From shell to shelf – or how the snail farmers of Greece are responding to austerity

Now, I haven’t tried them myself, but still I’m wowed by the garden snails of Greece…

The Snail Farmers of Greece has been formed in recent years and is showing how one way to beat austerity is by doing it together. The coop organises the processing and packing of snails, long a part of the Mediterranean diet. Last month, it became the first business to offer full traceability from shell to shelf, along with compliance assurance on all European health and safety regulations.

For the lover of snails, the snails for eating are rich in nutrients and low in calories. The entire snail is used, whereas most commercial snails has its digestive system removed, so no one knows what it has eaten or where it has lived – the rest of the meat then becomes something of a shapeless mass, the snail remains packed together with others from a nameless region or country.

For the snails who are lovers, the farming is done with care, allowing for breeding with controls on time periods and climate conditions. 

This co-op is one of a number that is emerging in Greece, and it is a heartening story in the context of extraordinary economic stress: wine co-operatives; agro-tourism; a ‘superfoods’ co-operative formed in Karditsa processing and marketing four best selling berries – including the goji berry and blueberries.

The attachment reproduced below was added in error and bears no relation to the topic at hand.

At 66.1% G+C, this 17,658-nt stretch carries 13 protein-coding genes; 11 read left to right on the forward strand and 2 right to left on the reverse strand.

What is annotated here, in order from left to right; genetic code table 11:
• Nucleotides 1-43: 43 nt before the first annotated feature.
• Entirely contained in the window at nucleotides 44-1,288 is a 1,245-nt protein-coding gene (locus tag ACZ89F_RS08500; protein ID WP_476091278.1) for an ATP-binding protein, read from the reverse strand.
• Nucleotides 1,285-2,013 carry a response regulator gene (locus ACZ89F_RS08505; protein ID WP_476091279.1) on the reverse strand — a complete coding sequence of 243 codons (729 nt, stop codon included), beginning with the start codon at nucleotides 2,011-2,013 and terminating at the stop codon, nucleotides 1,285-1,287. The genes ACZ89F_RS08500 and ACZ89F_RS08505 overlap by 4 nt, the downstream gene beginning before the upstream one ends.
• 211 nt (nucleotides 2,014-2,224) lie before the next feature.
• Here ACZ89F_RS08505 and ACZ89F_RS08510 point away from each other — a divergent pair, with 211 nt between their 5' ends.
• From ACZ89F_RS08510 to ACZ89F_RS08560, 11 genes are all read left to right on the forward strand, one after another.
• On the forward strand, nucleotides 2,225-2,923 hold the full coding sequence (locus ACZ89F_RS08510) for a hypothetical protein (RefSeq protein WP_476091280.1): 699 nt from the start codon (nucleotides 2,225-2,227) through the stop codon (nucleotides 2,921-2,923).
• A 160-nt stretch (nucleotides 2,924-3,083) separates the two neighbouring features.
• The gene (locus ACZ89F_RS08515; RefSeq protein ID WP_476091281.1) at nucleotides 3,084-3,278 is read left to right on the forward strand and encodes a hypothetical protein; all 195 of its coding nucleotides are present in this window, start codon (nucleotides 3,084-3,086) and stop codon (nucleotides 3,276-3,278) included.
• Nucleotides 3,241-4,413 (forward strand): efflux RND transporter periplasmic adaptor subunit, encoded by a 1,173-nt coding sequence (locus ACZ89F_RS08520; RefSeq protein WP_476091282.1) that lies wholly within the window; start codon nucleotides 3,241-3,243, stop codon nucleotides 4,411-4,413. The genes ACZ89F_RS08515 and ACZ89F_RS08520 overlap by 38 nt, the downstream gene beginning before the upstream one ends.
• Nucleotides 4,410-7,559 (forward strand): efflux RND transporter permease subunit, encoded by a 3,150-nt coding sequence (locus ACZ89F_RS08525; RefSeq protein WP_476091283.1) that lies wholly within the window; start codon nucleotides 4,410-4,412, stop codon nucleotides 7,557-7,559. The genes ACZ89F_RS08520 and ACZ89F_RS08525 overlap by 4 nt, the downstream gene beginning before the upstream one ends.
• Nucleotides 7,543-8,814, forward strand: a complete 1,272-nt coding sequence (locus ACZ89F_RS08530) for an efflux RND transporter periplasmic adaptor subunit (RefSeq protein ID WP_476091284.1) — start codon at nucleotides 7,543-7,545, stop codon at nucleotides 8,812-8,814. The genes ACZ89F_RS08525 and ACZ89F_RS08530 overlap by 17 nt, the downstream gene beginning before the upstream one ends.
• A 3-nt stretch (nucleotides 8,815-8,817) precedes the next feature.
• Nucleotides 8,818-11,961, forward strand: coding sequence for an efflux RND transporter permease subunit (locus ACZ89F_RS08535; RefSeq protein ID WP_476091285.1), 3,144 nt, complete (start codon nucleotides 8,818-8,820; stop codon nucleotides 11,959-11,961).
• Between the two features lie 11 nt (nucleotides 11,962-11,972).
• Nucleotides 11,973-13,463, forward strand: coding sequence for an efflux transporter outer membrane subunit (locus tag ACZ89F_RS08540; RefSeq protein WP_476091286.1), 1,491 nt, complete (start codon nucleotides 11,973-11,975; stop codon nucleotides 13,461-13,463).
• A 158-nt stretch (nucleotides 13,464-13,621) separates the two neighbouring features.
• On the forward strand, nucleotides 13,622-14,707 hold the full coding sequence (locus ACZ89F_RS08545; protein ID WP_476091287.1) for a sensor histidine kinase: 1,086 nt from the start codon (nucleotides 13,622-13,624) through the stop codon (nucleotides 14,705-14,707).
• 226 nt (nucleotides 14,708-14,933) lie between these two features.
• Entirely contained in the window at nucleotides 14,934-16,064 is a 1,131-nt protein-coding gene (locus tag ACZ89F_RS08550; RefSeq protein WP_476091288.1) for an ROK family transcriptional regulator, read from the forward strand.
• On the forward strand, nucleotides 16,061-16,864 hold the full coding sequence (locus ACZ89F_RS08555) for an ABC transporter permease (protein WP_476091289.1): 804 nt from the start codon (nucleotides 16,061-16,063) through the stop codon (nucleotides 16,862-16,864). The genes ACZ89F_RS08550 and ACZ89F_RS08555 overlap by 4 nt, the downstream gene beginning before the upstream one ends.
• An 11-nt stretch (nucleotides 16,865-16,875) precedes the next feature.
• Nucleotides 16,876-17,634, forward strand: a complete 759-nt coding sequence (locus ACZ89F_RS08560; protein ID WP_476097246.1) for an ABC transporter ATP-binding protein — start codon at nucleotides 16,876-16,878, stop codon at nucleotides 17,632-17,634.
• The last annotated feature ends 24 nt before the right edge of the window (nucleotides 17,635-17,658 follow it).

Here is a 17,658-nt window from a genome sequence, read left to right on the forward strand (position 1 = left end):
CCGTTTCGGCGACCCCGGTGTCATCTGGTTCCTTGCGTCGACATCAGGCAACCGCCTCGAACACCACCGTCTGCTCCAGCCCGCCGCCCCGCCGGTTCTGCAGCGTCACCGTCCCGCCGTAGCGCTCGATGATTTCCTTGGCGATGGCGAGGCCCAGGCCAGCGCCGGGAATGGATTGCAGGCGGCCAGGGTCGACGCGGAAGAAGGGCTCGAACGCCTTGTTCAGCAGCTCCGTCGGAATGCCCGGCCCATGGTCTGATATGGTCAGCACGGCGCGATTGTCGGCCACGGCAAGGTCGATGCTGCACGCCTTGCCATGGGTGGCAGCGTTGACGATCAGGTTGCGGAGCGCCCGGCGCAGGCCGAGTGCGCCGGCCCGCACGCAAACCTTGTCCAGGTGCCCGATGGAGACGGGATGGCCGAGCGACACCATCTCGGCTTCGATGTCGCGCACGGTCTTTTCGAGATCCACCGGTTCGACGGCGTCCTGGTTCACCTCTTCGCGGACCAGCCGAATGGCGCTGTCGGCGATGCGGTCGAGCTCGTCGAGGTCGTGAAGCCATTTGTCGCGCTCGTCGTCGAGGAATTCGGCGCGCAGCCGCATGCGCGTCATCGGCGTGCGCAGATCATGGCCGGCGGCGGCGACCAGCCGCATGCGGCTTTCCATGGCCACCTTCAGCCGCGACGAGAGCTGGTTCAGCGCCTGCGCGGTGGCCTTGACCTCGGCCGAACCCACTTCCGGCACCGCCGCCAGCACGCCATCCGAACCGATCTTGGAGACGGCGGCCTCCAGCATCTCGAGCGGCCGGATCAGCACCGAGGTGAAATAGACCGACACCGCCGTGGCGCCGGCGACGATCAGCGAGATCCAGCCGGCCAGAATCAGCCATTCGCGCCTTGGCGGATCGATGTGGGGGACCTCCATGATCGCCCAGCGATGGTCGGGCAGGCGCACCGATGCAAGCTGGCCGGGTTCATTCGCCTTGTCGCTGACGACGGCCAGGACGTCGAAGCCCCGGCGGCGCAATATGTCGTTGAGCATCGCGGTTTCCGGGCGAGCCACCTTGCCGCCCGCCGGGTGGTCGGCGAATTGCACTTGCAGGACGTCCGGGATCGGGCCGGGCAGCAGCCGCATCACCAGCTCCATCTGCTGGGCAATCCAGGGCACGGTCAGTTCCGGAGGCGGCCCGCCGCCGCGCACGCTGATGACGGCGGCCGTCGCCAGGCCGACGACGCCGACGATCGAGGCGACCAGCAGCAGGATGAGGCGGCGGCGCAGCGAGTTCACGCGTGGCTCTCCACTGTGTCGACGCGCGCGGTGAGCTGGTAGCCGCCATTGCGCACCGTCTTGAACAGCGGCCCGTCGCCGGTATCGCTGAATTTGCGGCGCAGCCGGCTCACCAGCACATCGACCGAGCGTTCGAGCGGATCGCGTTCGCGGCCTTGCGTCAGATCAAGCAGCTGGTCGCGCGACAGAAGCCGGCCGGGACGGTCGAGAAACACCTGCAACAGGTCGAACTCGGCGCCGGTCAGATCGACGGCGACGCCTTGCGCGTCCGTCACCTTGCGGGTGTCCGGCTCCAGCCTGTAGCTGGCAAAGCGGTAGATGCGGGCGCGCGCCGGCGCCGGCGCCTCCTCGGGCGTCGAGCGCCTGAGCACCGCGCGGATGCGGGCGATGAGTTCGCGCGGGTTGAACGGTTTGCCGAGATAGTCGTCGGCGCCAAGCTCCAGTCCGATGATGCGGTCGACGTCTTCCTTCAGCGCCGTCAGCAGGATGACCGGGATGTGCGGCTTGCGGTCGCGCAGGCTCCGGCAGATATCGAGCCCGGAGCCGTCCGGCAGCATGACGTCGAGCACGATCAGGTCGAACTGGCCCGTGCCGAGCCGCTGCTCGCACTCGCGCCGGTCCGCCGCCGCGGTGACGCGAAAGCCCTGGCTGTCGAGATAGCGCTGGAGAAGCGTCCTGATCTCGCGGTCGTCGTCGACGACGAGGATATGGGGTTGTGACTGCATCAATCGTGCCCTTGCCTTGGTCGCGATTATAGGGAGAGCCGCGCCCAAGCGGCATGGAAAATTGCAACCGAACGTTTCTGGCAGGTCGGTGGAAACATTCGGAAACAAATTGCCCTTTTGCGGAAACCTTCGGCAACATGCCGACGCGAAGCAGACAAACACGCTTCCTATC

The UK co-operative sector formed links with our Greek counterparts when austerity hit, funding work through Co-operatives UK and Cooperatives Europe to improve the legal and regulatory framework in the country. A UK code of governance for farmer co-ops, for example, has been translated into Greek and is used to support best practice. 

Today, bringing news of snails, wine and berries, I was able to welcome Lucas Mprecha from the Greek co-operative sector to Holyoake House in Manchester. Lucas is over for a month, working with the grocery co-op, Unicorn. In his bag, he brought two or three marmalades and ‘trachana’ from Muses Pierion, a first social co-operative, on the Italian model, formed by unemployed women in Katerina.

Snail co-ops remind me of an old Italian saying, quoted by George Jacob Holyoake in relation to the nineteenth century co-operative sector. That if you travel slowly, you can travel far – as long as you keep moving.

In a world of seemingly brutal competition, there is hope and vision in new acts of co-operation. 

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